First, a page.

Man 1: The scene description, it’s pretty simple. It’s just… Sean walks into the room. Sean picks up a… You know, it’s present tense action verb writing. But the dialogue is really what people remember and you’ve got to get good at that.
Sean: Thought about what you said to me the other day, about my painting. Stayed up half the night thinking about it. Something occurred to me. Fell into a deep peaceful sleep and haven’t thought about you since. Do you know what occurred to me?
Sean: You’re just a kid. You don’t have the faintest idea of what you’re talking about.
Will: Why, thank you.
Sean: It’s all right. You’ve never been out of Boston.
Sean: If I asked you about art, you’d probably give me the skinny on every art book ever written.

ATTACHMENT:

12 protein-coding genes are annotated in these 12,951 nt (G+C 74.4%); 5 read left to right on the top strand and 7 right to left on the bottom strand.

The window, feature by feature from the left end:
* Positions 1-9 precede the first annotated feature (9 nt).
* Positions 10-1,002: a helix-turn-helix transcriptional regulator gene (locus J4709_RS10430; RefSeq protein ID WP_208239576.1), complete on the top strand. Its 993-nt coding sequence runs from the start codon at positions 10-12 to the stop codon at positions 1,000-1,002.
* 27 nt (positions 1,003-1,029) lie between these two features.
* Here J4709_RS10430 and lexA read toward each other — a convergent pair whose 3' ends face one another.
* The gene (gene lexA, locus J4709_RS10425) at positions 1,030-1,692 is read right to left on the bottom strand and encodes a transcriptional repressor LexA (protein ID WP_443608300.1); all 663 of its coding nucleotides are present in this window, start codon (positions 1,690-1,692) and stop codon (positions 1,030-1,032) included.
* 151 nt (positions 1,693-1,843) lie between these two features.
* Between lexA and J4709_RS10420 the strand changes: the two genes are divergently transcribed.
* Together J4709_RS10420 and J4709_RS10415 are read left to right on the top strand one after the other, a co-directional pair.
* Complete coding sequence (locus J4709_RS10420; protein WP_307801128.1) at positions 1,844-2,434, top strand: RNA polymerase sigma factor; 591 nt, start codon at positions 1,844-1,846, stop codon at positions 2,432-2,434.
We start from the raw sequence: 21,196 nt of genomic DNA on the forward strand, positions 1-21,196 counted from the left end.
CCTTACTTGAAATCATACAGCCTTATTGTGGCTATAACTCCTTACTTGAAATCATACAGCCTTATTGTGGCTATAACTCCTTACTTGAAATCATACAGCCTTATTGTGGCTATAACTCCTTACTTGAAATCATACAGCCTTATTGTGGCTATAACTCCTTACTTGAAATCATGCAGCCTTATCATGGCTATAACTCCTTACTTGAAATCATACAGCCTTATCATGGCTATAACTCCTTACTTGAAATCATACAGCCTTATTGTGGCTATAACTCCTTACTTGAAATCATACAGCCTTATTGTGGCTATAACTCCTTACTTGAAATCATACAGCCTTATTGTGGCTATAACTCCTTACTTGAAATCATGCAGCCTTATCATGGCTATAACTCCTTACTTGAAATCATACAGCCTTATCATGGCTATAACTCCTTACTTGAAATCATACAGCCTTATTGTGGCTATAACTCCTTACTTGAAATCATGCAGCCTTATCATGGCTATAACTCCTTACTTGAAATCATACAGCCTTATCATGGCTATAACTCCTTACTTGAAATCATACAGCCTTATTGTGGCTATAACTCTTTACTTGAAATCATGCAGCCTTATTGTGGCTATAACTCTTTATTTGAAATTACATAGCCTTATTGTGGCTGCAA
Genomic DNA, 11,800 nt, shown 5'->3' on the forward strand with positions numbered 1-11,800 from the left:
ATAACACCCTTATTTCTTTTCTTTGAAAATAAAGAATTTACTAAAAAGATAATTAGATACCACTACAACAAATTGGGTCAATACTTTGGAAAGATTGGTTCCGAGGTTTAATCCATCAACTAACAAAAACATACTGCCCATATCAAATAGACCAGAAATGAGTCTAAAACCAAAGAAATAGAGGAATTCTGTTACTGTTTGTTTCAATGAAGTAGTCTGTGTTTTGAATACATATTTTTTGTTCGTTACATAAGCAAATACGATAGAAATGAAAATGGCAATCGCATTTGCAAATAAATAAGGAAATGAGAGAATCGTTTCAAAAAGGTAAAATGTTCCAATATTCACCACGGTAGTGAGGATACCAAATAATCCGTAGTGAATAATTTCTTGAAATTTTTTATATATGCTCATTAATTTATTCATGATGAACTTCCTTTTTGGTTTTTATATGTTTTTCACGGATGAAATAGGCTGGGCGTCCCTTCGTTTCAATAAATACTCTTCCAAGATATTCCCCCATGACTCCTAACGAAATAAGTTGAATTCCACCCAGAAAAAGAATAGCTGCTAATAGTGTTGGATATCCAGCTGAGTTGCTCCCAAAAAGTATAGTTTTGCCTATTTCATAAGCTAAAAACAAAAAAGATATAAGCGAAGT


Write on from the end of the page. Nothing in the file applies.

Man 1: You probably figured out what movie this is, hopefully, “Good Will Hunting.” Okay. So, you probably figured this out by now, I love theater, I’m a playwright at heart. And what you’re going to see in a movie script, remember we’re looking at scripts that just… Dialogue is usually a… You know, I say something, you say something. The most important rule of screenwriting is get in the scene late and get out early.
Narrator: The preceding clip was from Screenwriting for Physicians by SEAK, Inc. SEAK specializes in helping physicians find and locate non-clinical careers, and also in helping physicians learn how to supplement their income with lucrative home-based work. Ways to supplement your income include medical expert witnessing, disability and utilization reviews, independent medical examinations, writing, including screenwriting, inventing, consulting, and life care planning.
Excerpted from SEAK’s stream on-demand course, Screenwriting for Physicians